I always thought she would live with us, and I assumed it would involve much resistance. She’d said she never wanted to be a burden to any of her children. But my mother arrived with less dragging of heels than I’d imagined. She had blacked out and hit the floor of the drug store in the tiny town where she lived. The doctor couldn’t seem to determine what was wrong. “Mom, come stay with us,” I urged. “Just until they can figure out what’s causing this.”
She finally consented and my husband and I drove over the mountains to pick her up. Mom saw the cardiologist on a Tuesday before Christmas and was outfitted with a heart monitor. I received a call at work Friday morning. “Her heart is dropping beats. She needs a pacer. Can you check her in this afternoon?”
Standing at 5-feet tall, Mom weighed in at a whopping 87 pounds for surgery. A child’s pacer was inserted, and she was back at our home on Christmas Eve.
She stayed four-and-a-half years.
Bringing My Mom Home
My mother had a knack for malapropisms, for using a sound-alike word in the wrong place. My favorite example happened after she decided to move in with us permanently. She stewed over whether to keep her house or sell it. “Do you think the neighbor boy is mowing the lawn? What should I do? How will I know if the lawn is being mowed?”
After a few days of this, my husband said to her with a twinkle in his eye, “I think you should burn your house down and collect the insurance money.”
Mom looked at him horrified, thinking he was serious. “Why, I couldn’t do that! I’d get thrown in jail for arsenic!” (Um, Mom … did you mean arson?)
My husband drew maps for her as she was learning her way around our mid-sized town. One evening, she moaned about trying to find one of the big box stores. “Sometimes when I go to Walmart, it’s on one side of the street,” she sighed. “And the next time, it’s on the other side of the street.” (Don’t you hate it when they keep moving Walmart?!)
After the dinner dishes were done, we took walks in our woodsy neighborhood. She delighted in the wildlife scurrying out of our way—squirrels, quail, deer. “Why, I didn’t know quail could climb trees!” she exclaimed one evening when we happened past an evergreen loaded with quail. (Um, Mom … pretty sure they flew there.)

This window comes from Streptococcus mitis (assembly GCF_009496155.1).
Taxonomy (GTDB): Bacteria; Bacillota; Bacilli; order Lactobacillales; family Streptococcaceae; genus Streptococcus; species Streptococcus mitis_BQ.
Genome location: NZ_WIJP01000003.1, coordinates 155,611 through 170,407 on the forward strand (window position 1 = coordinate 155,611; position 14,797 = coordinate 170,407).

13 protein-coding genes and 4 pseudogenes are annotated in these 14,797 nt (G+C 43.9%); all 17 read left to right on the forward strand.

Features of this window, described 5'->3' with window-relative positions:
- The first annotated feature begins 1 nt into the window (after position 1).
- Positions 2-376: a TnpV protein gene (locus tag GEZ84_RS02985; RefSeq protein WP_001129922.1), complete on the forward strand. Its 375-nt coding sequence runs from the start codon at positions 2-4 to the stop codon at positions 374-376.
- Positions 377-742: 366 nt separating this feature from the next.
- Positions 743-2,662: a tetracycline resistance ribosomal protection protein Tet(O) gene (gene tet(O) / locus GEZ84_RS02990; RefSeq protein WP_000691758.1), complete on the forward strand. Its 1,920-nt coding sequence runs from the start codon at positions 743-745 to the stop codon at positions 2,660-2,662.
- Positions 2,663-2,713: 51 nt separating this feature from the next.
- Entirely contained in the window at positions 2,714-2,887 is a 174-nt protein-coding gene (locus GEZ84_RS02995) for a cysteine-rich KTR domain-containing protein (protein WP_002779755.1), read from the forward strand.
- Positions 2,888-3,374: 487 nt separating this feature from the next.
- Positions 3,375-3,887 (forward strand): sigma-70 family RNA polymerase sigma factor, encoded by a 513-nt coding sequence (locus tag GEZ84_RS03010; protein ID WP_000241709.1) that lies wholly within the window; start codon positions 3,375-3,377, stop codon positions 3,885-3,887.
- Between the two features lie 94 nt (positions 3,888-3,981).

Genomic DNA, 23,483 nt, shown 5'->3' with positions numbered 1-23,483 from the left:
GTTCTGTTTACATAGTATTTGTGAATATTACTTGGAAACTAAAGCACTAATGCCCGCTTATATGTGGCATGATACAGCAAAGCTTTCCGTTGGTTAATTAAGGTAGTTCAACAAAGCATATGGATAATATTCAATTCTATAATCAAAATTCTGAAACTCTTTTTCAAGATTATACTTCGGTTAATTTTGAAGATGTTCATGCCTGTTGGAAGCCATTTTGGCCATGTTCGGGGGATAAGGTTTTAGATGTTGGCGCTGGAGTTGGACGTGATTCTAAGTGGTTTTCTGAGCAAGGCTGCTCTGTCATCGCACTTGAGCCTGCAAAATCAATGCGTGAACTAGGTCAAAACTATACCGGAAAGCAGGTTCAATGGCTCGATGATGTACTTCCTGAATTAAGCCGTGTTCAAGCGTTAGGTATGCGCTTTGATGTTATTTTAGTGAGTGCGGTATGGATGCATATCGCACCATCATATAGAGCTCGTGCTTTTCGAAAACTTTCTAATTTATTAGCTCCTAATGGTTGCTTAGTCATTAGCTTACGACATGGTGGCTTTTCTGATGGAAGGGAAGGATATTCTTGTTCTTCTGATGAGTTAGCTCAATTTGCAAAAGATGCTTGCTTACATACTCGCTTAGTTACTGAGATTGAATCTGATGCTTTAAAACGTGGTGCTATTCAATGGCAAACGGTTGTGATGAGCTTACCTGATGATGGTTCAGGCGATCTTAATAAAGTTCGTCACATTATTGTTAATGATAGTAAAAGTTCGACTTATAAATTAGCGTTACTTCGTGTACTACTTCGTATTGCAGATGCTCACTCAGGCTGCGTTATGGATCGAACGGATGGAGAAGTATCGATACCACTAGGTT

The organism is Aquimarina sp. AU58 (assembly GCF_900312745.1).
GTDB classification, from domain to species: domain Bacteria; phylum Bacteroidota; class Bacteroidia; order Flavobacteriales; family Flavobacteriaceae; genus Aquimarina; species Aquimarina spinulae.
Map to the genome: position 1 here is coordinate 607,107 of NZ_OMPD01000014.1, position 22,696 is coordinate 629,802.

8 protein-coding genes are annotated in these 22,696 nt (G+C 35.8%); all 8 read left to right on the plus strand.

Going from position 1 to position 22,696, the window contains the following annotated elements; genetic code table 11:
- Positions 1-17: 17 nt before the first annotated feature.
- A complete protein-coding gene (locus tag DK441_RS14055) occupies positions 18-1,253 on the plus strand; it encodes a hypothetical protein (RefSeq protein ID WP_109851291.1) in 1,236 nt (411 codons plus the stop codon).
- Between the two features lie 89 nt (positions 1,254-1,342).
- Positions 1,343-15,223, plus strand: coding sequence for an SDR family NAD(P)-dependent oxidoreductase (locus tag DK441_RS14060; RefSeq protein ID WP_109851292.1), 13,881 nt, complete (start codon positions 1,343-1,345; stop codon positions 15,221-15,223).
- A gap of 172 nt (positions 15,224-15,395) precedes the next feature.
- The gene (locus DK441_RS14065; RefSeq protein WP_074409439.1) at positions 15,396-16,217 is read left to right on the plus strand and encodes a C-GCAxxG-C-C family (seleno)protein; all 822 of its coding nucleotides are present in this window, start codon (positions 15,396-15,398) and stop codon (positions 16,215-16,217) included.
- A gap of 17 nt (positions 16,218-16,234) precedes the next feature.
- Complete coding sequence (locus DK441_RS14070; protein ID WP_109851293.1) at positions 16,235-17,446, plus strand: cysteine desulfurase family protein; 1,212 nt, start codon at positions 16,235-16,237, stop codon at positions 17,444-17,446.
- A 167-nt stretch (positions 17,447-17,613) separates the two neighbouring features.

Tuesday evening was our weekly Girls’ Movie Night. Little Women, Sleepless in Seattle, and Roman Holiday were among her favorites. We watched them over and over with regular commentary from Mom. “He’s not a nice man. I don’t like him,” she’d remark with a scowl. Or, smiling conspiratorially, she’d say, “I think she’s going to fall in love with that guy. Just you watch!”
She was constantly misplacing her keys, her phone, her wallet. “This is the darndest house for losing things.” (Oh, sure, Mom … blame it on the house.)
In time, we realized she shouldn’t be driving any longer. But how does the adult child take a driver’s license from his/her parent? In our case, it was done for us. Mom tripped over the curb on her way back to the house after checking the mail one day. She did a face plant on the sidewalk, and because she was on blood thinners, it caused a brain bleed. She survived emergency surgery but had to surrender her driver’s license.
After a long rehabilitation, Mom was determined to get her license back. She took the DMV booklet with her wherever she went, reading it in the car and while waiting in medical offices. But it only served to frustrate her as she slipped further into forgetfulness and the inability to comprehend.
I arranged with my supervisor to work nine-hour days so I could be off at noon on Fridays to take her to lunch, on errands, and to medical appointments.
An Unexpected Personality Change
The onset of Alzheimer’s changed my mother’s personality. She became negative and distrustful. She was sure my husband and I were stealing her money. She complained to my brothers about how we were treating her.
We had given her both spare rooms in our 3-bedroom home—one for sleeping and one that we set up as a sitting room with TV, bookshelves, a small couch, and cozy furnishings. “This way,” my husband explained, “if we have company and you get bored, you can go upstairs to your little living room after dinner.” We found out later that she told my brothers we wanted her to go upstairs to her room whenever we had company.